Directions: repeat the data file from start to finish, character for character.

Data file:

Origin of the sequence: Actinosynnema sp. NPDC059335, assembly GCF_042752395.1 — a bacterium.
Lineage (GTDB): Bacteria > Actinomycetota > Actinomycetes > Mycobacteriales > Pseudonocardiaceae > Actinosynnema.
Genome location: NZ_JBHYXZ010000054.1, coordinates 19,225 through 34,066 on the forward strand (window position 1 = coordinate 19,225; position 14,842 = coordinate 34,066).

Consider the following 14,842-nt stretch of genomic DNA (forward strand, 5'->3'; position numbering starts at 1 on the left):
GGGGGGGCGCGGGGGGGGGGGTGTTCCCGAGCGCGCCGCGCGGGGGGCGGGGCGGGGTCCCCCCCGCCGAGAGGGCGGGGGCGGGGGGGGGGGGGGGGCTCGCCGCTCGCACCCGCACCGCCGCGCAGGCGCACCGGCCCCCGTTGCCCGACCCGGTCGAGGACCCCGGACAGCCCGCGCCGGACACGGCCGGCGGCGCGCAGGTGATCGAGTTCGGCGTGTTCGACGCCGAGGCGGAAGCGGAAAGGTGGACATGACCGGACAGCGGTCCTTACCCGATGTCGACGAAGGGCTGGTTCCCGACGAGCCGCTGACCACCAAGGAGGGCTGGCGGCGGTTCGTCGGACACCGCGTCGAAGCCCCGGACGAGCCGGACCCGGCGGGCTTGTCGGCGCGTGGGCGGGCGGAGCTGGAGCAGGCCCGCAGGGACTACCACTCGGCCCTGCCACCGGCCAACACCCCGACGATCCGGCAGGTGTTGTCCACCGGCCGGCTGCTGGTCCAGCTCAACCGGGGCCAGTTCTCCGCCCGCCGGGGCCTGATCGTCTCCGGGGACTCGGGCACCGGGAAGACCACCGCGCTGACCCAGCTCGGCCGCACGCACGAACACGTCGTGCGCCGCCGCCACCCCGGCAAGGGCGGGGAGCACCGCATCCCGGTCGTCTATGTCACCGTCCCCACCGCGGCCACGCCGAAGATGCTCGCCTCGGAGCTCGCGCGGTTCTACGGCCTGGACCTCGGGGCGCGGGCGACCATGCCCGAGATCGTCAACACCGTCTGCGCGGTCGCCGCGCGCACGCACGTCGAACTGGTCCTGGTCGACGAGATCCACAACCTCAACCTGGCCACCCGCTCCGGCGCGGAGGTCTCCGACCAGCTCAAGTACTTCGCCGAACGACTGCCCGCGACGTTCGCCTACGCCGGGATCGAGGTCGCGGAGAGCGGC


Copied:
Origin of the sequence: Actinosynnema sp. NPDC059335, assembly GCF_042752395.1 — a bacterium.
Lineage (GTDB): Bacteria > Actinomycetota > Actinomycetes > Mycobacteriales > Pseudonocardiaceae > Actinosynnema.
Genome location: NZ_JBHYXZ010000054.1, coordinates 19,225 through 34,066 on the forward strand (window position 1 = coordinate 19,225; position 14,842 = coordinate 34,066).

Consider the following 14,842-nt stretch of genomic DNA (forward strand, 5'->3'; position numbering starts at 1 on the left):
GGGGGGGCGCGGGGGGGGGGGTGTTCCCGAGCGCGCCGCGCGGGGGGCGGGGCGGGGTCCCCCCCGCCGAGAGGGCGGGGGCGGGGGGGGGGGGGGGGCTCGCCGCTCGCACCCGCACCGCCGCGCAGGCGCACCGGCCCCCGTTGCCCGACCCGGTCGAGGACCCCGGACAGCCCGCGCCGGACACGGCCGGCGGCGCGCAGGTGATCGAGTTCGGCGTGTTCGACGCCGAGGCGGAAGCGGAAAGGTGGACATGACCGGACAGCGGTCCTTACCCGATGTCGACGAAGGGCTGGTTCCCGACGAGCCGCTGACCACCAAGGAGGGCTGGCGGCGGTTCGTCGGACACCGCGTCGAAGCCCCGGACGAGCCGGACCCGGCGGGCTTGTCGGCGCGTGGGCGGGCGGAGCTGGAGCAGGCCCGCAGGGACTACCACTCGGCCCTGCCACCGGCCAACACCCCGACGATCCGGCAGGTGTTGTCCACCGGCCGGCTGCTGGTCCAGCTCAACCGGGGCCAGTTCTCCGCCCGCCGGGGCCTGATCGTCTCCGGGGACTCGGGCACCGGGAAGACCACCGCGCTGACCCAGCTCGGCCGCACGCACGAACACGTCGTGCGCCGCCGCCACCCCGGCAAGGGCGGGGAGCACCGCATCCCGGTCGTCTATGTCACCGTCCCCACCGCGGCCACGCCGAAGATGCTCGCCTCGGAGCTCGCGCGGTTCTACGGCCTGGACCTCGGGGCGCGGGCGACCATGCCCGAGATCGTCAACACCGTCTGCGCGGTCGCCGCGCGCACGCACGTCGAACTGGTCCTGGTCGACGAGATCCACAACCTCAACCTGGCCACCCGCTCCGGCGCGGAGGTCTCCGACCAGCTCAAGTACTTCGCCGAACGACTGCCCGCGACGTTCGCCTACGCCGGGATCGAGGTCGCGGAGAGCGGC